’d like to end the month with some good news from the Mile High City. On October 23, a resource fair called Spectrum of Hope
was held on the old Lowry Air Force Base campus to help victims of Hurricane Katrina who’d been relocated to Denver. Sponsored by the monthly newspaper Urban Spectrum,
the event not only featured free food and entertainment to provide brief relief from the daily worries these people endure, it brought together financial planners, job recruiters, and counselors to help some of our town’s newest residents plan for their futures here. In the spirit of Bill Penzey’s advice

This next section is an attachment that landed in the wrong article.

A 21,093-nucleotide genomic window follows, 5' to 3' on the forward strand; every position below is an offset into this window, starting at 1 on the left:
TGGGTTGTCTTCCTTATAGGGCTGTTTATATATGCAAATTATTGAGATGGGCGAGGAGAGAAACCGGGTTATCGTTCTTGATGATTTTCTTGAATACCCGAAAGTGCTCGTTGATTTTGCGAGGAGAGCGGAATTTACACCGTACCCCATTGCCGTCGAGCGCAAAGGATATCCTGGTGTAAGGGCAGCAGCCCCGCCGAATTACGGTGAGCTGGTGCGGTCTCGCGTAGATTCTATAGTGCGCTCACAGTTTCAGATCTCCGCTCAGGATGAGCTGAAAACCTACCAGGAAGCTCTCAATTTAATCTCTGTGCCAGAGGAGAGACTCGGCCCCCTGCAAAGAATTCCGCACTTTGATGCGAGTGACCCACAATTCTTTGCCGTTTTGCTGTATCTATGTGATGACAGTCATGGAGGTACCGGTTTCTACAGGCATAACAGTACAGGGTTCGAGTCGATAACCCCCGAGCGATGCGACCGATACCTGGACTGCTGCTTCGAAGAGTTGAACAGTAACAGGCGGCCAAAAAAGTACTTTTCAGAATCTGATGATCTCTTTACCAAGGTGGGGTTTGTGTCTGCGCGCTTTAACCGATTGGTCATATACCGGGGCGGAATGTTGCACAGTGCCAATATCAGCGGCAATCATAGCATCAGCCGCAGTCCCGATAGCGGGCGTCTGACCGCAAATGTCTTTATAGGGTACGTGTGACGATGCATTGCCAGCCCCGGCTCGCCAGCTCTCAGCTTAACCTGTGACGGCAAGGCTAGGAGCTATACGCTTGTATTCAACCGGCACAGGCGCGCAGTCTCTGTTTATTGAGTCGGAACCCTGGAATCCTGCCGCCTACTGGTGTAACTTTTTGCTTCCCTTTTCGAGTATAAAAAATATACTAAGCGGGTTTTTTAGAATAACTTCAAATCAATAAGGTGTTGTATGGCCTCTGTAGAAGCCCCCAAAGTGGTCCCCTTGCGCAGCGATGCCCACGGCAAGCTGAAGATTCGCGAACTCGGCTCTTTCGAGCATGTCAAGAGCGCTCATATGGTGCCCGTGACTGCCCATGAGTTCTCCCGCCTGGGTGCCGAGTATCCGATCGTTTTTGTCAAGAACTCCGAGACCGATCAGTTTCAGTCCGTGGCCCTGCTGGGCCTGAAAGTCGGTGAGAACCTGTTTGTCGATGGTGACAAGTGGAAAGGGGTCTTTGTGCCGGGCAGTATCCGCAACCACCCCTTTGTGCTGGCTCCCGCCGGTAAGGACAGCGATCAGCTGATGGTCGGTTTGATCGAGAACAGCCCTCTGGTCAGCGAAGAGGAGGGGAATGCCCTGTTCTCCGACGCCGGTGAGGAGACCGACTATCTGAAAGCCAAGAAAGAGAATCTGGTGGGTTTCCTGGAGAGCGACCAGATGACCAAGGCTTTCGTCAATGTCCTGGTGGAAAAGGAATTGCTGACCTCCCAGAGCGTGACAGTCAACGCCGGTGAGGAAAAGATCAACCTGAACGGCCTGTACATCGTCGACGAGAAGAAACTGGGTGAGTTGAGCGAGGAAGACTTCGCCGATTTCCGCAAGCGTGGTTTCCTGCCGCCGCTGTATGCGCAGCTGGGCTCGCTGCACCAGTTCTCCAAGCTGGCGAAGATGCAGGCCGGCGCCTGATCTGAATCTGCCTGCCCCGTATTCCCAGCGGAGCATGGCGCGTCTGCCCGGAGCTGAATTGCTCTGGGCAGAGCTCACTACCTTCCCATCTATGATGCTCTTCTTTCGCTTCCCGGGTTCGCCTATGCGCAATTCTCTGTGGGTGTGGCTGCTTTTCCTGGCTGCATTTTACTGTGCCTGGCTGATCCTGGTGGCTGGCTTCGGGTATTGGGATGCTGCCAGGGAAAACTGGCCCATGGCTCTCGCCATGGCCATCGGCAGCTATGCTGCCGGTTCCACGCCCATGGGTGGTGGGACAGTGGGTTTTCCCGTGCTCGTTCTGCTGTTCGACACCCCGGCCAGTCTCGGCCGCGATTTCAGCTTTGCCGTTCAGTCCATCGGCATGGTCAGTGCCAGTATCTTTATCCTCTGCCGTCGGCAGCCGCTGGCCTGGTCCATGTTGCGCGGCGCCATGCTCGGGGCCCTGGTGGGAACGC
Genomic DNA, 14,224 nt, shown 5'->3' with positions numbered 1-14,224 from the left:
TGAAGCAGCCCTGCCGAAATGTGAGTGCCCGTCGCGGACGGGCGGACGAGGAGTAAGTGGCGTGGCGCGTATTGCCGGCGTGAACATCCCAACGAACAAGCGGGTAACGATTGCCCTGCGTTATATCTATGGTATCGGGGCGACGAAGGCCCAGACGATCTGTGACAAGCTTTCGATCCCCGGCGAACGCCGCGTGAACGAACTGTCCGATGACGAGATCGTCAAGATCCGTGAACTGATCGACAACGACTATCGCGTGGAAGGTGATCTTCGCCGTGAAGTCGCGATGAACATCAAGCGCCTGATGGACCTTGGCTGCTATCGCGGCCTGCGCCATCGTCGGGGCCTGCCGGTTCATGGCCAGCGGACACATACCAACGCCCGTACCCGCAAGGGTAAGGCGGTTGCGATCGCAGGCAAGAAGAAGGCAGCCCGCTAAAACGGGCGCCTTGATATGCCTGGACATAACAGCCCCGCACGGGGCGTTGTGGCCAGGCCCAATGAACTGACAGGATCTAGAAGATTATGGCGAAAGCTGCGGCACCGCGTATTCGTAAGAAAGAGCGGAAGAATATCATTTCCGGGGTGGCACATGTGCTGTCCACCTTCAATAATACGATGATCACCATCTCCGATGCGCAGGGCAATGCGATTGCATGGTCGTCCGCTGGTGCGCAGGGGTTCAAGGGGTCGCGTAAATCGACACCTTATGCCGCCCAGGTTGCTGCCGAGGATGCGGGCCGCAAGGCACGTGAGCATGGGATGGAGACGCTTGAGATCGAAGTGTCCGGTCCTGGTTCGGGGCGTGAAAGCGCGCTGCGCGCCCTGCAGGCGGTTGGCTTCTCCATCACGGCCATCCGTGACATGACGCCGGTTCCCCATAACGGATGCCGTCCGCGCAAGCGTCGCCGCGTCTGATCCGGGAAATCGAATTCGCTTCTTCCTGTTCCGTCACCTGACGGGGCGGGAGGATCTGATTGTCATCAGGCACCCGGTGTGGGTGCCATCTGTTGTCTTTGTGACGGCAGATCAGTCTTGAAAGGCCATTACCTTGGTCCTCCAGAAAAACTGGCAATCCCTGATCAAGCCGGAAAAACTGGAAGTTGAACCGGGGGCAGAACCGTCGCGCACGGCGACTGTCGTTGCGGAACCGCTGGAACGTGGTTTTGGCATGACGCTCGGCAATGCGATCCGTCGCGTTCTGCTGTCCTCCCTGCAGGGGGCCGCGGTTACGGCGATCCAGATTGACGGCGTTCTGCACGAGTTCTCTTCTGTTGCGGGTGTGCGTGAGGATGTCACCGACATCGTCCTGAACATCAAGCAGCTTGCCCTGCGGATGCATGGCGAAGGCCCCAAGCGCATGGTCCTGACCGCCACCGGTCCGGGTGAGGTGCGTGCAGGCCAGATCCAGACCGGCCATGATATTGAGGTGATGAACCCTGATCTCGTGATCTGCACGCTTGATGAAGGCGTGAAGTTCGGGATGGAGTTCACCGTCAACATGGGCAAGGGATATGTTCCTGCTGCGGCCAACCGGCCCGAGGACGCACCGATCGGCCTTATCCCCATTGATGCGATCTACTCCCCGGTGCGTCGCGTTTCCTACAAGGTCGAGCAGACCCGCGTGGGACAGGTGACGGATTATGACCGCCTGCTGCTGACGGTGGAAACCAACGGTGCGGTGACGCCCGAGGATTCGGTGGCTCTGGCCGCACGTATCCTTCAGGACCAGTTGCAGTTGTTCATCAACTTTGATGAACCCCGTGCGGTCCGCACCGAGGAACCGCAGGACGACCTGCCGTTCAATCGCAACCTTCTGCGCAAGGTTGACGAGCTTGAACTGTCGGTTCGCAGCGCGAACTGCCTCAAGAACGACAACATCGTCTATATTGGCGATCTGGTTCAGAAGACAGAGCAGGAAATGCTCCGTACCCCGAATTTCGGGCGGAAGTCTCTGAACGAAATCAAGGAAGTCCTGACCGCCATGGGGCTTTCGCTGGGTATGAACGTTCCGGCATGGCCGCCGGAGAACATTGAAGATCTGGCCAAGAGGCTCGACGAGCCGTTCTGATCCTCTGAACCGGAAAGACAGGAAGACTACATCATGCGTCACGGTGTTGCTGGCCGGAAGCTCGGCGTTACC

to reach out to hurricane victims in our midst, the good people at Urban Spectrum
not only set out to offer their condolences or monetary contributions, they set out to provide opportunities through which hope can take root and individuals—people with families to feed who have lost everything they’ve ever known—can see some real progress in their struggles to get back on track.
“The effects of Katrina will be around for a long, long time,” said Spectrum of Hope co-chair and Urban Spectrum
publisher Rosalind “Bee” Harris-Diaw. “We’re in this for the long haul. And we will support (the survivors) for as long as they need. We want them to get to know us and we want to get to know them—and let them know there is hope.”